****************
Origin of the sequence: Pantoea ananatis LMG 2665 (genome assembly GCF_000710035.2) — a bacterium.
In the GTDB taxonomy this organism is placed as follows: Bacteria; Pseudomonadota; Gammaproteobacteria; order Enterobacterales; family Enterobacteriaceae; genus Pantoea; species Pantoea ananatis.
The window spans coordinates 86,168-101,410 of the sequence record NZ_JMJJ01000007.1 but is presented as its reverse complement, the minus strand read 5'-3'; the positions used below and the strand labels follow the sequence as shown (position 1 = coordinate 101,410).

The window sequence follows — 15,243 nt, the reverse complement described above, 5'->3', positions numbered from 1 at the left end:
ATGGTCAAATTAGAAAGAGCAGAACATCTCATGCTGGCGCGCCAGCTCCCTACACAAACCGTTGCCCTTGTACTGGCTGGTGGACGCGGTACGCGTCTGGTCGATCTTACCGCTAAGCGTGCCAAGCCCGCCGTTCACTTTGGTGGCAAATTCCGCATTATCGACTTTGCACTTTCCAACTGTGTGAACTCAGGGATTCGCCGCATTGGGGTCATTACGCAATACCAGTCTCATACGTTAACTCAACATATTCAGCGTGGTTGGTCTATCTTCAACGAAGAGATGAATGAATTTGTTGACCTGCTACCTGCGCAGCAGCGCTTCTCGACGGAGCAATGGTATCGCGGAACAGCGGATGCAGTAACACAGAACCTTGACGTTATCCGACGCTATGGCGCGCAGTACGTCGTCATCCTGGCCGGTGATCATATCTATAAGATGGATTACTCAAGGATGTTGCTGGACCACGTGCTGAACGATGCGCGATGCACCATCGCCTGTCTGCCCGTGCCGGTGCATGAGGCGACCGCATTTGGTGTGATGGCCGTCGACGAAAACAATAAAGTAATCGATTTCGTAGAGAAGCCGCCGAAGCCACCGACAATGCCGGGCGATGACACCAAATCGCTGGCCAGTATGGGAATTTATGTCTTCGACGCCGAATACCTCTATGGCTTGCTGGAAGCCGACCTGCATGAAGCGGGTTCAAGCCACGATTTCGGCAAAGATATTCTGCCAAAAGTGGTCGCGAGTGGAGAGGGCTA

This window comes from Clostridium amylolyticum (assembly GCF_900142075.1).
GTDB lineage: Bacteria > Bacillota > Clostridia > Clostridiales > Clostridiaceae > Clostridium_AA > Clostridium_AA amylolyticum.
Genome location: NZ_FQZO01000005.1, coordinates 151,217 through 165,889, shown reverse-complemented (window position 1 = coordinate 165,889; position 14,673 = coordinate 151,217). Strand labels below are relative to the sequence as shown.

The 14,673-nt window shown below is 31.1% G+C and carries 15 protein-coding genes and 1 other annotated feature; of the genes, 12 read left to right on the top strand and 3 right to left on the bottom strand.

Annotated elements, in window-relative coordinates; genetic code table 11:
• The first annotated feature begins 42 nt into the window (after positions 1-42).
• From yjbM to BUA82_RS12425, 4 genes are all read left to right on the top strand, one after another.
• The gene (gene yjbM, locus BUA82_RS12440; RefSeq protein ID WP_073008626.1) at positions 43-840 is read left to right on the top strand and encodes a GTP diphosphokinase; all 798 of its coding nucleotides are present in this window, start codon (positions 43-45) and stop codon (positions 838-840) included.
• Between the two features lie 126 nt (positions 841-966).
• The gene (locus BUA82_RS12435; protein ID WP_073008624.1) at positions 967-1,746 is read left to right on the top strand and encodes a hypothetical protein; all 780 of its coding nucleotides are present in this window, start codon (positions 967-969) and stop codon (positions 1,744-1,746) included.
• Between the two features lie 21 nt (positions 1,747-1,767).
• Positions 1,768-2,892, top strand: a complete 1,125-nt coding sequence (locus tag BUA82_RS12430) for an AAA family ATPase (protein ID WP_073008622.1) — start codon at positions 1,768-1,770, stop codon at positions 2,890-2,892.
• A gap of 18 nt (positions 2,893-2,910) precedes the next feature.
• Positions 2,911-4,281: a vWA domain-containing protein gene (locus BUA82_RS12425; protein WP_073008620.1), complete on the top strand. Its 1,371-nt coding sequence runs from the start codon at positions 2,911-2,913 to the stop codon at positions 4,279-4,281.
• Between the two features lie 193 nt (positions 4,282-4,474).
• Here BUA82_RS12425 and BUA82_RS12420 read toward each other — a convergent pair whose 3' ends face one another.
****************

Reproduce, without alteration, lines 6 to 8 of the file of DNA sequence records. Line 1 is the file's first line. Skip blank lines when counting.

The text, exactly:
This window comes from Clostridium amylolyticum (assembly GCF_900142075.1).
GTDB lineage: Bacteria > Bacillota > Clostridia > Clostridiales > Clostridiaceae > Clostridium_AA > Clostridium_AA amylolyticum.
Genome location: NZ_FQZO01000005.1, coordinates 151,217 through 165,889, shown reverse-complemented (window position 1 = coordinate 165,889; position 14,673 = coordinate 151,217). Strand labels below are relative to the sequence as shown.